Monday, October 8, 2007

Chicago Marathon Meltdown


It was about 12 months ago that I first admitted quietly, only to myself, that becoming a Boston qualifying runner was possible. It was, I believed, a pursuit worthy of the thousands of hours, fierce discipline, and hundreds of miles it was going to take to earn that distinction. The challenge ahead was one that I embraced, one that I had anticipated I'd have uncompromised focus on until October 7, 2007: The Chicago Marathon.


Anybody who knows me even just a little bit understands that discipline and focus aren't hard for me to come by. So why, then, have I allowed so many distractions tear me away from what my heart and head were set to accomplish? Is what I'm feeling right now confusion or is it regret? Is it exhaustion or is it just disappointment? Is it a bit of everything?


What happened? So many things, though none of them make perfect sense to me yet. Maybe this is one of those rare times in life that I need to let it go, and simply move forward. It's still hard to swallow that I arrived home today with my worst marathon result ever. Ever. It capped off an entire year of personal worsts, from my winter road races, to triathlon season, to the main event yesterday at the Chicago Marathon. The last time I had a race to be proud of was in November at the New York City Marathon. That seems like a gazillion years ago.


I realize that yesterday brought extraordinary circumstances. It's not everyday that a major marathon calls off the race halfway through. We all knew days in advance that the humidity level and the near 90-degree temperatures should temper expectations for whatever we were going to experience out there, but I had no idea that runners would just be dropping like flies all around us. To hear race officials demanding that runners stop and walk, that the race had been "cancelled" due to the excessive heat, was bizarre and disturbing and a relief all at once.


My day had almost come to an end at least a half dozen times before the marathon was officially canned. I started out with my pace group for the first three or four miles, but it took me no time to realize that I couldn't stay with them for the long haul. The mental and physical battles took on a life of their own, starting at mile three. My heart just sank at that point, knowing that a year's worth of work and dreams were slipping away and that I had hours left in front of me to spar with my demons.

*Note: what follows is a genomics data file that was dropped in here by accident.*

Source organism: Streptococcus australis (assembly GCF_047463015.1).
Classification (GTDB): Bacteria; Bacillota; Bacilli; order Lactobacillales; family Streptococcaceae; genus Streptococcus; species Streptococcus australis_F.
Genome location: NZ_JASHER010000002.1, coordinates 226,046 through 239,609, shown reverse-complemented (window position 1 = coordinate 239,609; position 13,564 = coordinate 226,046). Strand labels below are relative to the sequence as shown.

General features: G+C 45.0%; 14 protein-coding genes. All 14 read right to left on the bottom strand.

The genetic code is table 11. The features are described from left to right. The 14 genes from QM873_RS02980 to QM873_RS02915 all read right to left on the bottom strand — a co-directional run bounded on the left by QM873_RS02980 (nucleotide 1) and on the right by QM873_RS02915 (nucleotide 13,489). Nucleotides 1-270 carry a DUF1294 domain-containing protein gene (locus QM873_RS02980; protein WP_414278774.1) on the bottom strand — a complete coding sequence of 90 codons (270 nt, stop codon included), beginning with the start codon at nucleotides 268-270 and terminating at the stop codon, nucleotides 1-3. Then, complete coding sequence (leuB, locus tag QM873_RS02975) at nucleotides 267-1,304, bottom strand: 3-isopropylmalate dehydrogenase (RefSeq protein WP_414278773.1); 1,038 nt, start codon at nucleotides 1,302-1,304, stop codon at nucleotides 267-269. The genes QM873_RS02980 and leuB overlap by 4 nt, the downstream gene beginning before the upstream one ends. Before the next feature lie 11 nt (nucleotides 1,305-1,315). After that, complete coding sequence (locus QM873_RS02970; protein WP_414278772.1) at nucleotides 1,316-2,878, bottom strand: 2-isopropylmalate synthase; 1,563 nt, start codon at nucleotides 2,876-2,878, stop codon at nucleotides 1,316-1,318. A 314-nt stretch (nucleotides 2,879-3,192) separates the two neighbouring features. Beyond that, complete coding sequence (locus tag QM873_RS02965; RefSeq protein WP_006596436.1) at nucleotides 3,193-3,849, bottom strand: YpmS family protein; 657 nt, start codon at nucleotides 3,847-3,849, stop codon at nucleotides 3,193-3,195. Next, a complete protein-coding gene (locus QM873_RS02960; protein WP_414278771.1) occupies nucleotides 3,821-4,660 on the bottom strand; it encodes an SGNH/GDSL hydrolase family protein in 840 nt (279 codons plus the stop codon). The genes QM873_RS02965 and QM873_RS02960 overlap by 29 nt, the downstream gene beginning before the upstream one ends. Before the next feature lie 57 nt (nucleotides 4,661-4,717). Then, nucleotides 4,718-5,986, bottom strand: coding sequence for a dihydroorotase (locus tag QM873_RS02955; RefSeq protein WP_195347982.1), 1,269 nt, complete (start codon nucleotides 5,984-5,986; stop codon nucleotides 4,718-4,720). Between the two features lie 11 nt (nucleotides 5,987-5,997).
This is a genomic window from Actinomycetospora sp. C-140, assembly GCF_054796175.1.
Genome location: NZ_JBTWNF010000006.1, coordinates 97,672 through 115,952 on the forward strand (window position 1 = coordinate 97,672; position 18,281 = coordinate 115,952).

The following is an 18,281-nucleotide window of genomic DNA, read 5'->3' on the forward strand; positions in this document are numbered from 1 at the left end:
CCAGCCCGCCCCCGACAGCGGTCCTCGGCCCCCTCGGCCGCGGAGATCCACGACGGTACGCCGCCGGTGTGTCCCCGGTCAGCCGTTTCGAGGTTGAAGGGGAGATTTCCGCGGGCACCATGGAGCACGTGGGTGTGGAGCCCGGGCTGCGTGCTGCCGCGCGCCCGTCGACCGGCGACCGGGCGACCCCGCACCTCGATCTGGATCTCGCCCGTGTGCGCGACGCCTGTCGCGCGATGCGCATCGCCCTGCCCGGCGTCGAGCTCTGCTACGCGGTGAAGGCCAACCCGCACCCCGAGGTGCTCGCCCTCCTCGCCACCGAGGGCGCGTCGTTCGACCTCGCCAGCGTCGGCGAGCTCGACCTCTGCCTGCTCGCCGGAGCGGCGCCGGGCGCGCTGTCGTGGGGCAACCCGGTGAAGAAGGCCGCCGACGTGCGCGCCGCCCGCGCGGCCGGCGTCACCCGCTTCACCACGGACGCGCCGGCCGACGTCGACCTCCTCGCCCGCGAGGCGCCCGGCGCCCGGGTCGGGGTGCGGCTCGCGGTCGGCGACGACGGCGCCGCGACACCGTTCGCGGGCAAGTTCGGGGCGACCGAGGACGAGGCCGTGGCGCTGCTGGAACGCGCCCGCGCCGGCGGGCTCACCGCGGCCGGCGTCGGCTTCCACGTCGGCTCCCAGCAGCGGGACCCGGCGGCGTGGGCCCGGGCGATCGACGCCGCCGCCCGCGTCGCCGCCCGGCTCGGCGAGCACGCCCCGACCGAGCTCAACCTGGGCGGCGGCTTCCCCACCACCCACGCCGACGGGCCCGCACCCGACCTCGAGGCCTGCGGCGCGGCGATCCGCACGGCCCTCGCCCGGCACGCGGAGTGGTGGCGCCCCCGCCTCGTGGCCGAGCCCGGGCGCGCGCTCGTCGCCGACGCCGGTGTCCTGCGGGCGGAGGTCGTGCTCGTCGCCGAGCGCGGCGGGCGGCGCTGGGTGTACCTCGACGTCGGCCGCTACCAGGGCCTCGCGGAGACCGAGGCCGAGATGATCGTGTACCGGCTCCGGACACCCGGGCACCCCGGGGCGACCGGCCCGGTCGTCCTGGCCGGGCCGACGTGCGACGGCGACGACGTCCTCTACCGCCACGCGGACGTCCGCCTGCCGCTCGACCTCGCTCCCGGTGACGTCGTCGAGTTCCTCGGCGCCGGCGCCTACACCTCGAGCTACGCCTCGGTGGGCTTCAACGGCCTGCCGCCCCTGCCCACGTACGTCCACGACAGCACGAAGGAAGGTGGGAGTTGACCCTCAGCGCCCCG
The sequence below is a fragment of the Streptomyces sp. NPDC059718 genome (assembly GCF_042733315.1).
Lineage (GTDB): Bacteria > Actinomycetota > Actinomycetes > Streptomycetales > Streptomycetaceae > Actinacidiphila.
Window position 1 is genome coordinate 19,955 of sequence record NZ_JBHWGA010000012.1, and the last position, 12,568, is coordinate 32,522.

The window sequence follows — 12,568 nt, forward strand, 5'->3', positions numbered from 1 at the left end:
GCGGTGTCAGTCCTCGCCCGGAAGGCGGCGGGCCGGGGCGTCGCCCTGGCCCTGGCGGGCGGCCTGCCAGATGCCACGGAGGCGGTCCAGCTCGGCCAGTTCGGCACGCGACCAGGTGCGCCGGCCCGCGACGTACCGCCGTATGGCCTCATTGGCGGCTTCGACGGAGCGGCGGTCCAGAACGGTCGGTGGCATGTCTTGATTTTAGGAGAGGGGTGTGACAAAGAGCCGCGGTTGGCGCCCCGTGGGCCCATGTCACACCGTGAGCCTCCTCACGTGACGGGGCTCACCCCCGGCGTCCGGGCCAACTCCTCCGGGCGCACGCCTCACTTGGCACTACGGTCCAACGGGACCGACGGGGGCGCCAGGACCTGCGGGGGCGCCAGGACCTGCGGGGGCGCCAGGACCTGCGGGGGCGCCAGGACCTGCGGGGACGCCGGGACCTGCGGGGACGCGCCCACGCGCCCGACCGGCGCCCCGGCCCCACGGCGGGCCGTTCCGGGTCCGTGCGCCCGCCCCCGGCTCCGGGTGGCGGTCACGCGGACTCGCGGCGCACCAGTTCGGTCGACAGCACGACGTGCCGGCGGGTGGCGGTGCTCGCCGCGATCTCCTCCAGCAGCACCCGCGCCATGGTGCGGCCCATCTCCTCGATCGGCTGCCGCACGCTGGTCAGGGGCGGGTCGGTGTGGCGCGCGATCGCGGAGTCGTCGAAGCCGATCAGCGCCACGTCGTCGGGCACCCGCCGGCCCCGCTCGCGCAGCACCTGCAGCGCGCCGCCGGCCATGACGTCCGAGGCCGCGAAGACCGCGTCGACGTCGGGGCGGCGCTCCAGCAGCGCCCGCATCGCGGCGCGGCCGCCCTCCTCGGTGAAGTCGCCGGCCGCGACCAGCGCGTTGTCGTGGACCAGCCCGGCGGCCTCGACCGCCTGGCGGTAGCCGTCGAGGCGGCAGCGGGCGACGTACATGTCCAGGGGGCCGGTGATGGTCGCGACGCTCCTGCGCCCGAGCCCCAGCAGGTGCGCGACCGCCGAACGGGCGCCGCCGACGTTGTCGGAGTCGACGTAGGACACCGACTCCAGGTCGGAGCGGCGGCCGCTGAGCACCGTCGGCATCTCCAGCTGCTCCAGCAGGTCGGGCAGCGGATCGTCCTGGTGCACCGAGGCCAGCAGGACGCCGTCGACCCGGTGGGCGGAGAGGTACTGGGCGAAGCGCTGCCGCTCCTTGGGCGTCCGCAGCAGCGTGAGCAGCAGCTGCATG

My breathing and heart rate were never comfortable and no matter what games I played to acclimate to the conditions or try to settle myself down, nothing seemed to work. I watched Moffat, Alan, and Kurt forge ahead and I quietly dropped back without a word, obsessed with the high numbers displayed on my heart rate monitor. I slowed down, and then finally at mile 6, I had to stop. Frustrated and mad at myself and my body, the capacity to get a good breath was further complicated by the tears streaming down my face.


Adam stopped with me, chasing after the gel I had thrown in my rage. He waited there, calmly suggesting that I take my time gathering myself and just start shuffling my feet when I felt up to it. I said nothing, but just followed his instructions. We would try running for six minutes and walking for one minute. We'd walk through the water stops, too.


"Now it's just a training run, Erin," he said.


Several times I doubted out loud that I should continue. Adam asked what my mind was telling me versus what my body was saying.


"My mind is saying that I don't quit races," I said. "My body is asking me to stop."


Around mile 16 we stopped at the medical aid station. It was time to make a decision--either finish or quit, but put the issue to rest. I iced myself down for several minutes and Adam went to get me Gatorade and water. The ice felt so good and stopping for so long brought my heart rate down, finally, to an acceptable level. Continuing the run/walk plan, we pushed forward. I joked with Adam, finally feeling a bit human again, that I had hit the final stage of grief: acceptance.